Essential to Muggeridge’s project, essential indeed to the whole Mother Teresa cult, is the impression that Calcutta is a hellhole:

As it happened, I lived in Calcutta for eighteen months in the middle Thirties when I was working with the Statesman newspaper there, and found the place, even with all the comforts of a European’s life—the refrigerator, the servants, the morning canter round the Maidan or out at the Jodhpur Club, and so on—barely tolerable.

Since Muggeridge’s time, the city has not only had its own enormous difficulties to contend with but it has also been the scene of three major migrations of misery. Having been itself partitioned by a stupid British colonial decision before independence, Bengal took the brunt of the partitioning of all India into India and Pakistan in 1947. The Bangladesh war in 1971 and, later, the sectarian brushfires in Assam have swollen Calcutta’s population to a number far greater than it can hope to accommodate. Photographs of people living on pavements have become internationally recognized emblems of destitution. Mother Teresa’s emphasis on “the poorest of the poor and the lowest of the low” has served to reinforce the impression of Calcutta as a city of dreadful night, an impression which justly irritates many Bengalis.

The pleasant surprise that awaits the visitor to Calcutta is this: it is poor and crowded and dirty, in ways which are hard to exaggerate, but it is anything but abject. Its people are neither inert nor cringing. They work and they struggle, and as a general rule (especially as compared with ostensibly richer cities such as Bombay) they do not beg. This is the city of Tagore, of Ray and Bose and Mrinal Sen, and of a great flowering of culture and nationalism. There are films, theaters, university departments and magazines, all of a high quality. The photographs of Raghubir Singh are a testament to the vitality of the people, as well as to the beauty and variety of the architecture. Secular-leftist politics predominate, with a very strong internationalist temper: hardly unwelcome in a region so poisoned by brute religion.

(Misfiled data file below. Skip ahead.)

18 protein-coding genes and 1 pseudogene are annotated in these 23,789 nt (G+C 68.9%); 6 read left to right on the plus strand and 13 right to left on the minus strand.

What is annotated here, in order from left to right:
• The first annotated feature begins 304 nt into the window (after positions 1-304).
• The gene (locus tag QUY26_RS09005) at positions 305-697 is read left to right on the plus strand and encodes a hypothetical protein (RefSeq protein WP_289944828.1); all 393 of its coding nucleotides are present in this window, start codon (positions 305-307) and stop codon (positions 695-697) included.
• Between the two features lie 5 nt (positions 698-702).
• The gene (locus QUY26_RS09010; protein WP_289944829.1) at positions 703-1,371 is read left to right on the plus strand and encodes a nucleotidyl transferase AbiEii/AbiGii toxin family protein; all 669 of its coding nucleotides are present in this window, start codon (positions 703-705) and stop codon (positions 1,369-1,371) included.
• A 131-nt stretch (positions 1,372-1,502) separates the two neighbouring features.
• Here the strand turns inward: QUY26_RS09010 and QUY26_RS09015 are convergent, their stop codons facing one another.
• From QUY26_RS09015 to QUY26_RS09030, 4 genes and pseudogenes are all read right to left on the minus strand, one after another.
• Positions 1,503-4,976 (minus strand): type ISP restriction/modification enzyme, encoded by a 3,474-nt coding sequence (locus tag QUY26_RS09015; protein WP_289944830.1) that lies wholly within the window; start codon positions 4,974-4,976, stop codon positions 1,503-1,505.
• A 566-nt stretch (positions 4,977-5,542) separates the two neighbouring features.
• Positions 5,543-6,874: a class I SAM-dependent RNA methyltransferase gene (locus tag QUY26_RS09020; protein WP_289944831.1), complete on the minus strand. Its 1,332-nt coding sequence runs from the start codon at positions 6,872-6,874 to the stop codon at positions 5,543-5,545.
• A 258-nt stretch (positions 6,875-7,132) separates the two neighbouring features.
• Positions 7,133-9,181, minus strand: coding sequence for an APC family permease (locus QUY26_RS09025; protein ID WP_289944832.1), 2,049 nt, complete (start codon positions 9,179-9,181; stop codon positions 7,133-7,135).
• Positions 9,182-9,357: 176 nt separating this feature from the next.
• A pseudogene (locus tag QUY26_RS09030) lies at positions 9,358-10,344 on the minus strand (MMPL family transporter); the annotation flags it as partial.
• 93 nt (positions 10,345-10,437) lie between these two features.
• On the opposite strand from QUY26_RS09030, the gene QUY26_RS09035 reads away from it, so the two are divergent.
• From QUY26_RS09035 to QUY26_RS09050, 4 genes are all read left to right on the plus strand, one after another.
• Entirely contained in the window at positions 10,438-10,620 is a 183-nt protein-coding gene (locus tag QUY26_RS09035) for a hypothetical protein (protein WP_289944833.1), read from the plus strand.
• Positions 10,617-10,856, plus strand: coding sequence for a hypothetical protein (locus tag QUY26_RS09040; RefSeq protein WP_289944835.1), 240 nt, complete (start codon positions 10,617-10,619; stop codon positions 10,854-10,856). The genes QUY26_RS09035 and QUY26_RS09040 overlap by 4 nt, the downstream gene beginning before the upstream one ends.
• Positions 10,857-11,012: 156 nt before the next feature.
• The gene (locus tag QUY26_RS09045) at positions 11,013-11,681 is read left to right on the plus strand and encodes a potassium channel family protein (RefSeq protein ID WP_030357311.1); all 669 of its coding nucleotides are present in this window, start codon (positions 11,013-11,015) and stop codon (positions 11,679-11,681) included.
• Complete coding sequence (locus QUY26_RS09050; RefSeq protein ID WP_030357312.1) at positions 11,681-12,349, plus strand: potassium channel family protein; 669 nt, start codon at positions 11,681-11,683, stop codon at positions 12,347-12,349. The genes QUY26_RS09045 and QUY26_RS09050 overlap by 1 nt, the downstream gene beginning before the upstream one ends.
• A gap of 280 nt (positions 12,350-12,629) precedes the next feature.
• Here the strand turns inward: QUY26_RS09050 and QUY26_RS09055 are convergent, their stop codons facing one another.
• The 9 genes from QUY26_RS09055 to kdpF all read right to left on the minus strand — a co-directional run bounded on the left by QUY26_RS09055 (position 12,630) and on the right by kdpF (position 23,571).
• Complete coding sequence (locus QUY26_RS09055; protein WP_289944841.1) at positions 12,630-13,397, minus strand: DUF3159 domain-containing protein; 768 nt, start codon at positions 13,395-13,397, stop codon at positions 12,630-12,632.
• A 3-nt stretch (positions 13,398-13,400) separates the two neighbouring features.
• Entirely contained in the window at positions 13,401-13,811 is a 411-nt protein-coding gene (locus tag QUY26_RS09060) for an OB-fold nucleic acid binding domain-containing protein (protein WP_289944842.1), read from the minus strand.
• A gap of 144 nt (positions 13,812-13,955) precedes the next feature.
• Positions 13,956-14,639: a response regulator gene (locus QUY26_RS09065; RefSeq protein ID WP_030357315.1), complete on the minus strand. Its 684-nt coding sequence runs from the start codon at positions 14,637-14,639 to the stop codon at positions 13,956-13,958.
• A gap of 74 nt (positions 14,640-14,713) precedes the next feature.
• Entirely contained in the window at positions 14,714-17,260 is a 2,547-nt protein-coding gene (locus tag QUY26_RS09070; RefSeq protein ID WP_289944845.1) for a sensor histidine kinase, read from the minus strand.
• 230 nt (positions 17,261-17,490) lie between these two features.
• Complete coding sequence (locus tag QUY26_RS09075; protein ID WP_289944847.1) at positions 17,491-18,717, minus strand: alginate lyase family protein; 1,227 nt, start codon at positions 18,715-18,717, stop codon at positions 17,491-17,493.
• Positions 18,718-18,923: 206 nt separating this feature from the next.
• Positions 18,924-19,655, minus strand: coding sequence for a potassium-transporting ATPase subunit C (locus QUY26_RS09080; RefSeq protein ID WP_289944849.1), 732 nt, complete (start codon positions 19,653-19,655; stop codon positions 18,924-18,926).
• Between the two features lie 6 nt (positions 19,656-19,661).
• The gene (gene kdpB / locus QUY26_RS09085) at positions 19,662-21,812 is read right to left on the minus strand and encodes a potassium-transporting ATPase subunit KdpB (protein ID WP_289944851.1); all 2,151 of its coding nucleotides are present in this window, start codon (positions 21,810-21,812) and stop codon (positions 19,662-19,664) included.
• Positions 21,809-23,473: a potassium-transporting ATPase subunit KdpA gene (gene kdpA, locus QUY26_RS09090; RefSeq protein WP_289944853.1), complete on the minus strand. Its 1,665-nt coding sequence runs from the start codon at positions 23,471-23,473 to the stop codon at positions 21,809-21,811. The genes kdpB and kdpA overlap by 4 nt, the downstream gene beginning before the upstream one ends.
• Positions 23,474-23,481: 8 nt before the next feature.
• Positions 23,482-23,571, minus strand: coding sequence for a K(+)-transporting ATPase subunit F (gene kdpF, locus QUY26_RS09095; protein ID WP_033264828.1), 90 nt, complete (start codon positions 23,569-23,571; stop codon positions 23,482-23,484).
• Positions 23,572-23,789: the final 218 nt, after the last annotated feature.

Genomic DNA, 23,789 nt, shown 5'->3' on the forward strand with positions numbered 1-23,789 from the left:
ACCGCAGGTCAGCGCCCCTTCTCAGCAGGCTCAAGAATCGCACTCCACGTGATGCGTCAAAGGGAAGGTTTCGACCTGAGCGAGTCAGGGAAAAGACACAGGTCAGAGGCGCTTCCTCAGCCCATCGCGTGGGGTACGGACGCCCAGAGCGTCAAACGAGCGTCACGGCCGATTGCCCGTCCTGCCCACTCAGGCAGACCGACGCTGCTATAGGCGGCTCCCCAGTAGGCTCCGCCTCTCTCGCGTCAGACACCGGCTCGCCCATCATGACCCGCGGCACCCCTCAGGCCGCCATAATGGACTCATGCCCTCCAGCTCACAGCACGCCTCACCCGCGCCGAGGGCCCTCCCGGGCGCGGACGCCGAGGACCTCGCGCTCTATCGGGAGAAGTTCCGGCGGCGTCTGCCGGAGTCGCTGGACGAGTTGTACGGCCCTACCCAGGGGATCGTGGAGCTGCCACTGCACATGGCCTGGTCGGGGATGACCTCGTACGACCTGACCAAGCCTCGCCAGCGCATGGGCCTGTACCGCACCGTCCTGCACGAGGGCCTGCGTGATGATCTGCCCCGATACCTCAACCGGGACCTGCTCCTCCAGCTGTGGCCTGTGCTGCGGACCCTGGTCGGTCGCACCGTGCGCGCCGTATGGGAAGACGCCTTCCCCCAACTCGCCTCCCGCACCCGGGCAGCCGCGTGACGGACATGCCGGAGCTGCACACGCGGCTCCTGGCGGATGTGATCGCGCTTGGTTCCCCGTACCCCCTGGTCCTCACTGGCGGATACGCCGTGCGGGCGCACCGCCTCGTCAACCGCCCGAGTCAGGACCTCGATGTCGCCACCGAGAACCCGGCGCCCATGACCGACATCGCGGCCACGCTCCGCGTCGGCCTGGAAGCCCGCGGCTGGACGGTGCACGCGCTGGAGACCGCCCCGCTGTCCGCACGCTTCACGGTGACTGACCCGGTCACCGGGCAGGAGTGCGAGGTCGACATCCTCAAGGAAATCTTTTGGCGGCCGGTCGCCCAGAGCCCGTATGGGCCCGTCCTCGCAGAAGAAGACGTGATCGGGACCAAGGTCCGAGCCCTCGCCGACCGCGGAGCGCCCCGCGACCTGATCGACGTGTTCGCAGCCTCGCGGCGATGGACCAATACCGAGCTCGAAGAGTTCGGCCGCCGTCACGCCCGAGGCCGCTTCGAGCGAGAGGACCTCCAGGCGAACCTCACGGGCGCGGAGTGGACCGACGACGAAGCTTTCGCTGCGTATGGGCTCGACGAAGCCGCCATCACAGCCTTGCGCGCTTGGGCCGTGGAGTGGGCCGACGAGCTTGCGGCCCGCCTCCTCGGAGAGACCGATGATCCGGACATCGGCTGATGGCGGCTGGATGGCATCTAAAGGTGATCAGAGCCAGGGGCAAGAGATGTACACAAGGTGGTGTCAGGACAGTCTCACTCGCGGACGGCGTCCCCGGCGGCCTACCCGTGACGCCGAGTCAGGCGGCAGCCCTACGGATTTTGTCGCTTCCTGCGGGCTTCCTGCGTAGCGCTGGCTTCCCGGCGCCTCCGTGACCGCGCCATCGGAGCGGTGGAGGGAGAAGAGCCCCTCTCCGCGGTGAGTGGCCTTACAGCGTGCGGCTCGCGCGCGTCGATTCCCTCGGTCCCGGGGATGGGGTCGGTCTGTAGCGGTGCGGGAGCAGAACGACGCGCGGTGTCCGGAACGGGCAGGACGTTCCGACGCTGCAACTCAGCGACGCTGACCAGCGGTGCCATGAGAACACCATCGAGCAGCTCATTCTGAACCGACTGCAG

When I paid my own visit to the city some years ago, I immediately felt rather cheated by the anti-Calcutta propaganda put out by the Muggeridges of the world. And when I made my way to the offices of the Missionaries of Charity on Bose Road, I received something of a shock. First was the inscription over the door, which read “He that loveth correction loveth knowledge.” I don’t know the provenance of the quotation, but it had something of the ring of the workhouse about it. Mother Teresa herself gave me a guided tour. I did not particularly care for the way that she took kisses bestowed on her sandaled feet as no more than her due, but I decided to suspend judgment on this—perhaps it was a local custom that I understood imperfectly. The orphanage, anyway, was moving and affecting. Very small (no shame in that) and very clean, it had an encouraging air and seemed to be run by charming and devoted people. One tiny cot stood empty, its occupant not having survived the night, and there was earnest discussion about a vacancy to be filled. I had begun to fumble for a contribution when Mother Teresa turned to me and said, with a gesture that seemed to take in the whole scene, “See, this is how we fight abortion and contraception.”